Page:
Hungarian lawmakers give green light for chilling referendum on ‘LGBT+ propaganda’

Lily Wakefield November 30, 2021
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Hungary's anti-LGBT+ prime minister Viktor Orban

The referendum was proposed by Hungary's anti-LGBT+ prime minister Viktor Orban. (AFP via Getty/ ATTILA KISBENEDEK)

On Tuesday (30 November), Hungary’s parliament gave the green light to prime minister Viktor Orbán’s horrific national referendum on “LGBT+ propaganda”.

Orbán proposed the referendum in July, in response to criticism of the country’s “LGBT+ propaganda” ban, doubling down on his crusade against the queer community in Hungary.

The prime minister has now received parliament’s approval, and the referendum can go ahead.

Parliament voted on each question individually, according to Reuters, and they were easily approved with the ruling majority of Orbán’s Fidesz party.

Balazs Orbán, deputy minister and no relation to the prime minister, told parliament: “The Hungarian government proposes that citizens should have a chance to express their stance on the issues of gender propaganda.

“We are committed. We believe that we… have to say no to LGBTQ propaganda in schools carried out with the help of NGOs and media, without parental consent.”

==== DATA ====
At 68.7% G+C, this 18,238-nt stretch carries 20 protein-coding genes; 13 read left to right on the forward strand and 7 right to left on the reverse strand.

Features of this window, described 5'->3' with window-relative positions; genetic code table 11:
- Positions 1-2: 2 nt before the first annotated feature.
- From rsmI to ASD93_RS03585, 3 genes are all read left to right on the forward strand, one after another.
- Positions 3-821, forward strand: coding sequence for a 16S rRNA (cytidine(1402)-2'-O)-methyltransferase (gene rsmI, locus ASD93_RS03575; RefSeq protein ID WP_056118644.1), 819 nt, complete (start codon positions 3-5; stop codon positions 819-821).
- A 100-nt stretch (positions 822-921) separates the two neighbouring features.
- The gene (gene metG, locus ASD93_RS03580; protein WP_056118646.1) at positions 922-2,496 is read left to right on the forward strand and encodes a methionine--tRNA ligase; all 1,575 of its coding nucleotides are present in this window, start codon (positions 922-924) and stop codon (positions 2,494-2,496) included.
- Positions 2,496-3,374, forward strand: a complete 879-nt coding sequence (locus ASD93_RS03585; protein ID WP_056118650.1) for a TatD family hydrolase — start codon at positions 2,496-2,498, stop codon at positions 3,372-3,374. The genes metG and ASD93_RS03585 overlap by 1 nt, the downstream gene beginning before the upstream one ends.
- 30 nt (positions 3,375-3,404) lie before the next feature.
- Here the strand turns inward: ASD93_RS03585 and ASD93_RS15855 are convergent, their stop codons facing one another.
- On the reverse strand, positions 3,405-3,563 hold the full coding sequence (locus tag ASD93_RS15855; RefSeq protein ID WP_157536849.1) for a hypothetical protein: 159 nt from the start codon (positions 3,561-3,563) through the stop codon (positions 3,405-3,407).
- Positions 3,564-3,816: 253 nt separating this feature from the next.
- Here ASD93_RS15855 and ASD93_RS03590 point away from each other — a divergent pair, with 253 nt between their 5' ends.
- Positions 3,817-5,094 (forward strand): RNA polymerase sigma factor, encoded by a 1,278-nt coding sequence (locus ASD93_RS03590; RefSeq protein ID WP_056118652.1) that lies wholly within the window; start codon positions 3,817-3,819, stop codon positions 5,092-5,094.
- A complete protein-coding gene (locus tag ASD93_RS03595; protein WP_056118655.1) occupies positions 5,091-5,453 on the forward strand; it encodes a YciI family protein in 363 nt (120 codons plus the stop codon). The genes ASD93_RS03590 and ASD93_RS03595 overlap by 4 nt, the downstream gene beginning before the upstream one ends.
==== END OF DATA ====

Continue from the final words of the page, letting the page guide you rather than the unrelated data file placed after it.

It is not clear when the referendum will take place, but the deputy minister suggested holding it on the same day as the parliamentary election next spring to save money.

Hungary’s prime minister Viktor Orbán plans to include damaging, anti-LGBT+ questions in the referendum

When he announced his planned referendum earlier this year, Viktor Orbán also outlined some of the questions he would include, clearly chosen to deepen anti-LGBT+ hatred in Hungary.

He said he would ask Hungarians whether they support “sexual orientation workshops” in schools without parental consent, and whether content that could “affect” the sexual orientation of children should be shown without restrictions.

Orbán also said he planned to ask the nation whether they believe gender affirming surgeries should be performed on children.

“Our children’s future is at stake and we cannot make concessions in this case,” Orban said at the time, insisting that “when pressure on our country is this strong, Hungary could only be protected by the common will of the people.”

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